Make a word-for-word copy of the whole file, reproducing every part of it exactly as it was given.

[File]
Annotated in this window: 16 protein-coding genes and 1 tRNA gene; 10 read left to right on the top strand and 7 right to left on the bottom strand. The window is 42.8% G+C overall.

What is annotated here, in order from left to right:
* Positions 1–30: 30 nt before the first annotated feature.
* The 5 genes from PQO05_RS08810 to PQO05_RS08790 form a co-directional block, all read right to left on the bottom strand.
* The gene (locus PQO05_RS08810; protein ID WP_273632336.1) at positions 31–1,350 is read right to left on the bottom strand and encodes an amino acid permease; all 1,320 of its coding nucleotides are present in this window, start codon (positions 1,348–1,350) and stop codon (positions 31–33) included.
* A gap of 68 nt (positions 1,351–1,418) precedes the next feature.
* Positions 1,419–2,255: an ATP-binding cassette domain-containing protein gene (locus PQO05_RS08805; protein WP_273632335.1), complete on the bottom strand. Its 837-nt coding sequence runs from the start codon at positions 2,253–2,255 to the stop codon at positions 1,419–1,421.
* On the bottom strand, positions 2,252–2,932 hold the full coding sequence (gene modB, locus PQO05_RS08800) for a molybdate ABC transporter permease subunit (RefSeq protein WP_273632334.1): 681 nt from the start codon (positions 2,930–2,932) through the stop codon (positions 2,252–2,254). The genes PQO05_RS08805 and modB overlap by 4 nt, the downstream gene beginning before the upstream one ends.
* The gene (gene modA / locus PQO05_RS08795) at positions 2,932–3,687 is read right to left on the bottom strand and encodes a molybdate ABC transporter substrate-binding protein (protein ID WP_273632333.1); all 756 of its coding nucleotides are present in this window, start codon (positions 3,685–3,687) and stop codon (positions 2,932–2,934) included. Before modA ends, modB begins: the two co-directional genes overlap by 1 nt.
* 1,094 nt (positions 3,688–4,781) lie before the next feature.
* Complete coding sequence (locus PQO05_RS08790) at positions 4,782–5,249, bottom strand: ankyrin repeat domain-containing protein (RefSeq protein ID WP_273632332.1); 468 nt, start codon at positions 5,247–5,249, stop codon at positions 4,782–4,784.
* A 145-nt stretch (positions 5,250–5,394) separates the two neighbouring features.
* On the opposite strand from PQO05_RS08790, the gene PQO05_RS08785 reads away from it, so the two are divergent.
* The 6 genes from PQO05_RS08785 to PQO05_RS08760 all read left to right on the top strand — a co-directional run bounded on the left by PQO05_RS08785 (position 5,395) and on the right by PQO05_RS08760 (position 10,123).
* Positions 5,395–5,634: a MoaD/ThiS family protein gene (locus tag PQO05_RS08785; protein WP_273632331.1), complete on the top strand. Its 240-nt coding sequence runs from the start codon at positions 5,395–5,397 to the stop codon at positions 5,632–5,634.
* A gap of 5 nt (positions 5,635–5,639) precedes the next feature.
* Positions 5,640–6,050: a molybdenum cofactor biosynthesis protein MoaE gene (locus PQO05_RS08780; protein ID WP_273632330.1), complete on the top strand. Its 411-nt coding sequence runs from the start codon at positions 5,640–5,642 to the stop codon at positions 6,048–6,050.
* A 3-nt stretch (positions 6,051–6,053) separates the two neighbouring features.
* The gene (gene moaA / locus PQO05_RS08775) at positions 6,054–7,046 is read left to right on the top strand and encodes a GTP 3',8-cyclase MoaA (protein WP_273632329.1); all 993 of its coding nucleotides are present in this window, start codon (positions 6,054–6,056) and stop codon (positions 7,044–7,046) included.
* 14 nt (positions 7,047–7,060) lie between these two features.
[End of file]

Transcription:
Annotated in this window: 16 protein-coding genes and 1 tRNA gene; 10 read left to right on the top strand and 7 right to left on the bottom strand. The window is 42.8% G+C overall.

What is annotated here, in order from left to right:
* Positions 1–30: 30 nt before the first annotated feature.
* The 5 genes from PQO05_RS08810 to PQO05_RS08790 form a co-directional block, all read right to left on the bottom strand.
* The gene (locus PQO05_RS08810; protein ID WP_273632336.1) at positions 31–1,350 is read right to left on the bottom strand and encodes an amino acid permease; all 1,320 of its coding nucleotides are present in this window, start codon (positions 1,348–1,350) and stop codon (positions 31–33) included.
* A gap of 68 nt (positions 1,351–1,418) precedes the next feature.
* Positions 1,419–2,255: an ATP-binding cassette domain-containing protein gene (locus PQO05_RS08805; protein WP_273632335.1), complete on the bottom strand. Its 837-nt coding sequence runs from the start codon at positions 2,253–2,255 to the stop codon at positions 1,419–1,421.
* On the bottom strand, positions 2,252–2,932 hold the full coding sequence (gene modB, locus PQO05_RS08800) for a molybdate ABC transporter permease subunit (RefSeq protein WP_273632334.1): 681 nt from the start codon (positions 2,930–2,932) through the stop codon (positions 2,252–2,254). The genes PQO05_RS08805 and modB overlap by 4 nt, the downstream gene beginning before the upstream one ends.
* The gene (gene modA / locus PQO05_RS08795) at positions 2,932–3,687 is read right to left on the bottom strand and encodes a molybdate ABC transporter substrate-binding protein (protein ID WP_273632333.1); all 756 of its coding nucleotides are present in this window, start codon (positions 3,685–3,687) and stop codon (positions 2,932–2,934) included. Before modA ends, modB begins: the two co-directional genes overlap by 1 nt.
* 1,094 nt (positions 3,688–4,781) lie before the next feature.
* Complete coding sequence (locus PQO05_RS08790) at positions 4,782–5,249, bottom strand: ankyrin repeat domain-containing protein (RefSeq protein ID WP_273632332.1); 468 nt, start codon at positions 5,247–5,249, stop codon at positions 4,782–4,784.
* A 145-nt stretch (positions 5,250–5,394) separates the two neighbouring features.
* On the opposite strand from PQO05_RS08790, the gene PQO05_RS08785 reads away from it, so the two are divergent.
* The 6 genes from PQO05_RS08785 to PQO05_RS08760 all read left to right on the top strand — a co-directional run bounded on the left by PQO05_RS08785 (position 5,395) and on the right by PQO05_RS08760 (position 10,123).
* Positions 5,395–5,634: a MoaD/ThiS family protein gene (locus tag PQO05_RS08785; protein WP_273632331.1), complete on the top strand. Its 240-nt coding sequence runs from the start codon at positions 5,395–5,397 to the stop codon at positions 5,632–5,634.
* A gap of 5 nt (positions 5,635–5,639) precedes the next feature.
* Positions 5,640–6,050: a molybdenum cofactor biosynthesis protein MoaE gene (locus PQO05_RS08780; protein ID WP_273632330.1), complete on the top strand. Its 411-nt coding sequence runs from the start codon at positions 5,640–5,642 to the stop codon at positions 6,048–6,050.
* A 3-nt stretch (positions 6,051–6,053) separates the two neighbouring features.
* The gene (gene moaA / locus PQO05_RS08775) at positions 6,054–7,046 is read left to right on the top strand and encodes a GTP 3',8-cyclase MoaA (protein WP_273632329.1); all 993 of its coding nucleotides are present in this window, start codon (positions 6,054–6,056) and stop codon (positions 7,044–7,046) included.
* 14 nt (positions 7,047–7,060) lie between these two features.